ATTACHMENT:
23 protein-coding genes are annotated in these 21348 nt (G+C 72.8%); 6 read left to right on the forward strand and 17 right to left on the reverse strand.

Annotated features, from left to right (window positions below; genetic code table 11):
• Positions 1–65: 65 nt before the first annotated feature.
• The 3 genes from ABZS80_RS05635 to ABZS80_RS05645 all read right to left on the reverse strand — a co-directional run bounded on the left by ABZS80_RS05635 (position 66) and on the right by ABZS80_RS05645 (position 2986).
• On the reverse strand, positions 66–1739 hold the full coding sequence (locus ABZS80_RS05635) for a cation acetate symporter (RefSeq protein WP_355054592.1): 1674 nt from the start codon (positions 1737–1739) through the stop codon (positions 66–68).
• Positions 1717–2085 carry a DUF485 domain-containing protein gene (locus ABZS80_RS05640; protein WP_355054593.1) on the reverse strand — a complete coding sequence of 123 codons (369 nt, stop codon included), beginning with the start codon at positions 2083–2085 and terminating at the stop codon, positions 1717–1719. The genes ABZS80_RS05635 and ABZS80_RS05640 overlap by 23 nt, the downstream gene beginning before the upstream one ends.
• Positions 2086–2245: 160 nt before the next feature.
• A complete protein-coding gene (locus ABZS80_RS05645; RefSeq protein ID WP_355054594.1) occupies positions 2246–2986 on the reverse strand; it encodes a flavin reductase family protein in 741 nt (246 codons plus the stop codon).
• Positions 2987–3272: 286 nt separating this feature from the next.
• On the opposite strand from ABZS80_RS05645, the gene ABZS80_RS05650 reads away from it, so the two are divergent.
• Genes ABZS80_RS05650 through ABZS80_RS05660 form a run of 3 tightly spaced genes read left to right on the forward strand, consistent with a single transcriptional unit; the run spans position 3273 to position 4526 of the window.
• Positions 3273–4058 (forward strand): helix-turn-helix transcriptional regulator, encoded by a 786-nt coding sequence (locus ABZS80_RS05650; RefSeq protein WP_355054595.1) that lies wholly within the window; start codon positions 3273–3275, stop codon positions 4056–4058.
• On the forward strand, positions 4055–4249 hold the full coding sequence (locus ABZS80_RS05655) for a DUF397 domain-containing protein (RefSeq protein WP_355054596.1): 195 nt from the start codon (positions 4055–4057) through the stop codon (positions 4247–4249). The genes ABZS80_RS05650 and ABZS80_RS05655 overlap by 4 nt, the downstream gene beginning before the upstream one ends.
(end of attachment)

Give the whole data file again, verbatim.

23 protein-coding genes are annotated in these 21348 nt (G+C 72.8%); 6 read left to right on the forward strand and 17 right to left on the reverse strand.

Annotated features, from left to right (window positions below; genetic code table 11):
• Positions 1–65: 65 nt before the first annotated feature.
• The 3 genes from ABZS80_RS05635 to ABZS80_RS05645 all read right to left on the reverse strand — a co-directional run bounded on the left by ABZS80_RS05635 (position 66) and on the right by ABZS80_RS05645 (position 2986).
• On the reverse strand, positions 66–1739 hold the full coding sequence (locus ABZS80_RS05635) for a cation acetate symporter (RefSeq protein WP_355054592.1): 1674 nt from the start codon (positions 1737–1739) through the stop codon (positions 66–68).
• Positions 1717–2085 carry a DUF485 domain-containing protein gene (locus ABZS80_RS05640; protein WP_355054593.1) on the reverse strand — a complete coding sequence of 123 codons (369 nt, stop codon included), beginning with the start codon at positions 2083–2085 and terminating at the stop codon, positions 1717–1719. The genes ABZS80_RS05635 and ABZS80_RS05640 overlap by 23 nt, the downstream gene beginning before the upstream one ends.
• Positions 2086–2245: 160 nt before the next feature.
• A complete protein-coding gene (locus ABZS80_RS05645; RefSeq protein ID WP_355054594.1) occupies positions 2246–2986 on the reverse strand; it encodes a flavin reductase family protein in 741 nt (246 codons plus the stop codon).
• Positions 2987–3272: 286 nt separating this feature from the next.
• On the opposite strand from ABZS80_RS05645, the gene ABZS80_RS05650 reads away from it, so the two are divergent.
• Genes ABZS80_RS05650 through ABZS80_RS05660 form a run of 3 tightly spaced genes read left to right on the forward strand, consistent with a single transcriptional unit; the run spans position 3273 to position 4526 of the window.
• Positions 3273–4058 (forward strand): helix-turn-helix transcriptional regulator, encoded by a 786-nt coding sequence (locus ABZS80_RS05650; RefSeq protein WP_355054595.1) that lies wholly within the window; start codon positions 3273–3275, stop codon positions 4056–4058.
• On the forward strand, positions 4055–4249 hold the full coding sequence (locus ABZS80_RS05655) for a DUF397 domain-containing protein (RefSeq protein WP_355054596.1): 195 nt from the start codon (positions 4055–4057) through the stop codon (positions 4247–4249). The genes ABZS80_RS05650 and ABZS80_RS05655 overlap by 4 nt, the downstream gene beginning before the upstream one ends.